1892 Illustrated Sketches of Death Valley.greenspun.com : LUSENET : Death Valley : One Thread
1892 Illustrated Sketches of Death Valley - Any Interest?
from Ed Scott (firstname.lastname@example.org)
In 1891 John R. Spears, a newspaper writer, wrote a series of sketches of Death Valley. The book is about the same length as Death Valley - A Guide, so it won't appear here soon except in little dribbles.
"Chapter XI - Told of a Desert Journey.
Should any reader of these naked sketches desire to make a tour of this desert region for himself, he will find either Daggett or Mojave the nearest railroad station to the chief center of interest - Death Valley - but an objection to starting out from either of these places is the difficulty of obtaining suitable horses or mules. The Government expedition of 1891, under Dr. C Hart Merriam, had to go to San Bernaradino for an outfit, and except by lucky chance any one wishing to follow their route would have to do the same. These near-by railroad stations are on the desert, and on a part but little less arid than the immediate vicinity of Death Valley.
A first-class outfit of horses and buckboards or wagons is needed. Not that the distance is so great (it is 166 miles from Daggett via the Amargosa Valley to the ranch in Death Valley, and 147 back by way of Pilot Butte), but there is not a single house along the way where any sort of supplies can be had; the springs are so far apart that water must be carried in kegs for the animals as well as the party; even hay, as well as grain for the animals, must be taken, for the bunch grass can not be depended upon, and last, but by no means least, the road is so rough in the washes that only the strongest vehicles and animals can stand it, and even then accidents impend at every turn. And an accident on the desert a hundred miles or more from any kind of a settlement is a serious affair. The truth is, that such a journey as a tourist would wish to make, would be nigh impracticable, were it not for the ranch in Death Valley at which supplies for the horses can be obtained. A prospector's trip is entirely another matter, for the burros get far on grease-brush and cactus, the desert men say , and it is really true that they do well on the scanty feed to be found about the springs." - John Randolph Spears in 1891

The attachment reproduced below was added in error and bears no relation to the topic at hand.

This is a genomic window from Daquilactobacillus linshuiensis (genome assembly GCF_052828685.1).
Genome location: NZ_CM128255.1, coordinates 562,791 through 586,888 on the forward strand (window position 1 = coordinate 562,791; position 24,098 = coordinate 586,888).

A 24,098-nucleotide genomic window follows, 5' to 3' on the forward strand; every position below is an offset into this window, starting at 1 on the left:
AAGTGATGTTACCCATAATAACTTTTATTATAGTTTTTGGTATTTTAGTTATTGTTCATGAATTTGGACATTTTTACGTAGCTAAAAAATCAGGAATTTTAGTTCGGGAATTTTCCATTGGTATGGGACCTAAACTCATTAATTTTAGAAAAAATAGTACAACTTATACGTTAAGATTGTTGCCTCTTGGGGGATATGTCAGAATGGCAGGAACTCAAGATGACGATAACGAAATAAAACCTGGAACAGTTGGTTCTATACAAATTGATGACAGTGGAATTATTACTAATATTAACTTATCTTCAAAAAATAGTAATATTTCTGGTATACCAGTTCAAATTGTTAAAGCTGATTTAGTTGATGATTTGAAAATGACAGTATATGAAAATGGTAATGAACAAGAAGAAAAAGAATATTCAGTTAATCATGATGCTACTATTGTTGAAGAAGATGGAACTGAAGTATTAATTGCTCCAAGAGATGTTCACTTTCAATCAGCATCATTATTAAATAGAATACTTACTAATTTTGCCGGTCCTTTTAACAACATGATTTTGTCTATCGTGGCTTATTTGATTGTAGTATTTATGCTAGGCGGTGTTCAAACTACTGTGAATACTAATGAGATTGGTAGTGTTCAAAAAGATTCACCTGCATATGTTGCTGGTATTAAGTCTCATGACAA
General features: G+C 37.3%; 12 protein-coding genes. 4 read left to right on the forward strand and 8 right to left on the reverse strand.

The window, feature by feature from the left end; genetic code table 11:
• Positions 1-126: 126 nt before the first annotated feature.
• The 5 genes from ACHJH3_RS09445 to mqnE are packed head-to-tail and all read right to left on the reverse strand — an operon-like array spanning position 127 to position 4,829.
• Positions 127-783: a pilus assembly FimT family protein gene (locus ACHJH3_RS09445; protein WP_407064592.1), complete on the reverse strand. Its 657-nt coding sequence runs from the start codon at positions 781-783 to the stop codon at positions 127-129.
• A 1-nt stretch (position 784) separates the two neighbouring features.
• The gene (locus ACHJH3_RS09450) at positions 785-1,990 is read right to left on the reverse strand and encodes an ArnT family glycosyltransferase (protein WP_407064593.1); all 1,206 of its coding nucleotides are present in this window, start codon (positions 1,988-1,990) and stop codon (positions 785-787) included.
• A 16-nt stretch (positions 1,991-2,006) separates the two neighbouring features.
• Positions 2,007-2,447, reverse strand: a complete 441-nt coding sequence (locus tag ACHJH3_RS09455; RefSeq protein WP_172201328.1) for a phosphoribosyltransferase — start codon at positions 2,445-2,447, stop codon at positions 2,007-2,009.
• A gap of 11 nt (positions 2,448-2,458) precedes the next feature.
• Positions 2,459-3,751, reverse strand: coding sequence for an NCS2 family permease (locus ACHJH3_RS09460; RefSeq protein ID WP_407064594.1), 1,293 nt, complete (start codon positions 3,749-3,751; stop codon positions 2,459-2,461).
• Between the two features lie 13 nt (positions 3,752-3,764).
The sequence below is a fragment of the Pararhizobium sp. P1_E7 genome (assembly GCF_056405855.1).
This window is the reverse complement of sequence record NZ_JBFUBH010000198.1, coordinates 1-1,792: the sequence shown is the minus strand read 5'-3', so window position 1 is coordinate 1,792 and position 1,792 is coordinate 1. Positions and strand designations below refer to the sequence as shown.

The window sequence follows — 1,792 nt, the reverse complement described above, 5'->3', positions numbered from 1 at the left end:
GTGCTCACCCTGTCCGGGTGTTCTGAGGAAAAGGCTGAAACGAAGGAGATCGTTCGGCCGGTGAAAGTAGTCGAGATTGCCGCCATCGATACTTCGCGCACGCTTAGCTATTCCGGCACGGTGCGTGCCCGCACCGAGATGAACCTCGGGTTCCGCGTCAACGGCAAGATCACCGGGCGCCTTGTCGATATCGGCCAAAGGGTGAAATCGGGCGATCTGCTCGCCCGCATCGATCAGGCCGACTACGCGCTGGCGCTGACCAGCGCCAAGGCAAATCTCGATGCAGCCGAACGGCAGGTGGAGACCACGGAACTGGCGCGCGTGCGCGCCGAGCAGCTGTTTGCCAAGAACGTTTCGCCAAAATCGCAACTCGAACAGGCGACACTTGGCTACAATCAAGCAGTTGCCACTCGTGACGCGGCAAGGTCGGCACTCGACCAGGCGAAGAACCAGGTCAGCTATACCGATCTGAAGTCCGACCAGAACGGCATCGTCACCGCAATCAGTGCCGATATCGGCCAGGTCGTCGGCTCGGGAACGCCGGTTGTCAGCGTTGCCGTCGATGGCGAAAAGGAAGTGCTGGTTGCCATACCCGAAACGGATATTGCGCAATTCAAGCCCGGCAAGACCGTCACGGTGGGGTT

Well, a few things have changed but burros go more reliably that the Broncos, not to mention the Explorers. If there is interest and especially if someone want to help with typing it in, this might be put on the web.
-- Ed Scott (email@example.com), October 31, 1997